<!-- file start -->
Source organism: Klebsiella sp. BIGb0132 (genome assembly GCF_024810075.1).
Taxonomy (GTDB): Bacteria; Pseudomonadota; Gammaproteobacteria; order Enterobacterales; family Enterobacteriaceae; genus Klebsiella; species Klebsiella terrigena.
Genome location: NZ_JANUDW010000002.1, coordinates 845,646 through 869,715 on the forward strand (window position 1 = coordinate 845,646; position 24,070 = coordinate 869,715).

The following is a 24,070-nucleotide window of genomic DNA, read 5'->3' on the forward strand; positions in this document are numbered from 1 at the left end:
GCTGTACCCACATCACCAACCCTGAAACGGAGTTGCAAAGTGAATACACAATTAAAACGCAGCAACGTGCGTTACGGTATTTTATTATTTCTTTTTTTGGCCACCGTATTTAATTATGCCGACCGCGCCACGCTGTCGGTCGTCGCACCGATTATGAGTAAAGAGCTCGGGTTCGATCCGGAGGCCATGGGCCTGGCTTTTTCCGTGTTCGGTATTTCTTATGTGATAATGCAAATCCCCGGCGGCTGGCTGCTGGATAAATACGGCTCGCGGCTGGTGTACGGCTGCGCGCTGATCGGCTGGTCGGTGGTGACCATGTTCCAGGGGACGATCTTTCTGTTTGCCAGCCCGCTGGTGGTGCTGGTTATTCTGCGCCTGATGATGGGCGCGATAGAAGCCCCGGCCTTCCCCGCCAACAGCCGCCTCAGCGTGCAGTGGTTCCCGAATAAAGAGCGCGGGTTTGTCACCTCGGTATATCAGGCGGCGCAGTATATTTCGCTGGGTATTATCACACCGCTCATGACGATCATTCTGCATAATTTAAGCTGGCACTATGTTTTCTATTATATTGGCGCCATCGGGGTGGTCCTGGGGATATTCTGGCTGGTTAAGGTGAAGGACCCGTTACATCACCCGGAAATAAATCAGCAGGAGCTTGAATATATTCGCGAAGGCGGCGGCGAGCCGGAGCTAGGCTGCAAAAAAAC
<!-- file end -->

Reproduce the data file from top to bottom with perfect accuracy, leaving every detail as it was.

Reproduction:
Source organism: Klebsiella sp. BIGb0132 (genome assembly GCF_024810075.1).
Taxonomy (GTDB): Bacteria; Pseudomonadota; Gammaproteobacteria; order Enterobacterales; family Enterobacteriaceae; genus Klebsiella; species Klebsiella terrigena.
Genome location: NZ_JANUDW010000002.1, coordinates 845,646 through 869,715 on the forward strand (window position 1 = coordinate 845,646; position 24,070 = coordinate 869,715).

The following is a 24,070-nucleotide window of genomic DNA, read 5'->3' on the forward strand; positions in this document are numbered from 1 at the left end:
GCTGTACCCACATCACCAACCCTGAAACGGAGTTGCAAAGTGAATACACAATTAAAACGCAGCAACGTGCGTTACGGTATTTTATTATTTCTTTTTTTGGCCACCGTATTTAATTATGCCGACCGCGCCACGCTGTCGGTCGTCGCACCGATTATGAGTAAAGAGCTCGGGTTCGATCCGGAGGCCATGGGCCTGGCTTTTTCCGTGTTCGGTATTTCTTATGTGATAATGCAAATCCCCGGCGGCTGGCTGCTGGATAAATACGGCTCGCGGCTGGTGTACGGCTGCGCGCTGATCGGCTGGTCGGTGGTGACCATGTTCCAGGGGACGATCTTTCTGTTTGCCAGCCCGCTGGTGGTGCTGGTTATTCTGCGCCTGATGATGGGCGCGATAGAAGCCCCGGCCTTCCCCGCCAACAGCCGCCTCAGCGTGCAGTGGTTCCCGAATAAAGAGCGCGGGTTTGTCACCTCGGTATATCAGGCGGCGCAGTATATTTCGCTGGGTATTATCACACCGCTCATGACGATCATTCTGCATAATTTAAGCTGGCACTATGTTTTCTATTATATTGGCGCCATCGGGGTGGTCCTGGGGATATTCTGGCTGGTTAAGGTGAAGGACCCGTTACATCACCCGGAAATAAATCAGCAGGAGCTTGAATATATTCGCGAAGGCGGCGGCGAGCCGGAGCTAGGCTGCAAAAAAAC